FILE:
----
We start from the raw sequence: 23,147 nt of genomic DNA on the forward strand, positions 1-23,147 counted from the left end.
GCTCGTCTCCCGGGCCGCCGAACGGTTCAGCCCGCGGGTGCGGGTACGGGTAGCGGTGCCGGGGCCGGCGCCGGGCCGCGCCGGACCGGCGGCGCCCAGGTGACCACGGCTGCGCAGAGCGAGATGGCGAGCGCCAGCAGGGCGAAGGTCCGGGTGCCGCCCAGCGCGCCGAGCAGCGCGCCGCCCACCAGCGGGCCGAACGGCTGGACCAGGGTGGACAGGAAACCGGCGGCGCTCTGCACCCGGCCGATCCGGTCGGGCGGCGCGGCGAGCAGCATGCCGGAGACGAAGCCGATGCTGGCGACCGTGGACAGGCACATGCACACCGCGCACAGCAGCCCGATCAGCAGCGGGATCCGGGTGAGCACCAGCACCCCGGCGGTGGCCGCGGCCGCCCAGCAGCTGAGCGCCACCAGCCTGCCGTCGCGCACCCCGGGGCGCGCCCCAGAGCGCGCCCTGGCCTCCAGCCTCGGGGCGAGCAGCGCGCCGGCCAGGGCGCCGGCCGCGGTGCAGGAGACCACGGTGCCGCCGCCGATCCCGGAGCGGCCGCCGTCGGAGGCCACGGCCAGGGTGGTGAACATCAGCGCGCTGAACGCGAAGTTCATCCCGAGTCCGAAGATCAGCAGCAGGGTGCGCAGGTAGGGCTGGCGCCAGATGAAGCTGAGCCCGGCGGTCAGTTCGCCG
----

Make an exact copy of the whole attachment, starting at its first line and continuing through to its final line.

We start from the raw sequence: 23,147 nt of genomic DNA on the forward strand, positions 1-23,147 counted from the left end.
GCTCGTCTCCCGGGCCGCCGAACGGTTCAGCCCGCGGGTGCGGGTACGGGTAGCGGTGCCGGGGCCGGCGCCGGGCCGCGCCGGACCGGCGGCGCCCAGGTGACCACGGCTGCGCAGAGCGAGATGGCGAGCGCCAGCAGGGCGAAGGTCCGGGTGCCGCCCAGCGCGCCGAGCAGCGCGCCGCCCACCAGCGGGCCGAACGGCTGGACCAGGGTGGACAGGAAACCGGCGGCGCTCTGCACCCGGCCGATCCGGTCGGGCGGCGCGGCGAGCAGCATGCCGGAGACGAAGCCGATGCTGGCGACCGTGGACAGGCACATGCACACCGCGCACAGCAGCCCGATCAGCAGCGGGATCCGGGTGAGCACCAGCACCCCGGCGGTGGCCGCGGCCGCCCAGCAGCTGAGCGCCACCAGCCTGCCGTCGCGCACCCCGGGGCGCGCCCCAGAGCGCGCCCTGGCCTCCAGCCTCGGGGCGAGCAGCGCGCCGGCCAGGGCGCCGGCCGCGGTGCAGGAGACCACGGTGCCGCCGCCGATCCCGGAGCGGCCGCCGTCGGAGGCCACGGCCAGGGTGGTGAACATCAGCGCGCTGAACGCGAAGTTCATCCCGAGTCCGAAGATCAGCAGCAGGGTGCGCAGGTAGGGCTGGCGCCAGATGAAGCTGAGCCCGGCGGTCAGTTCGCCG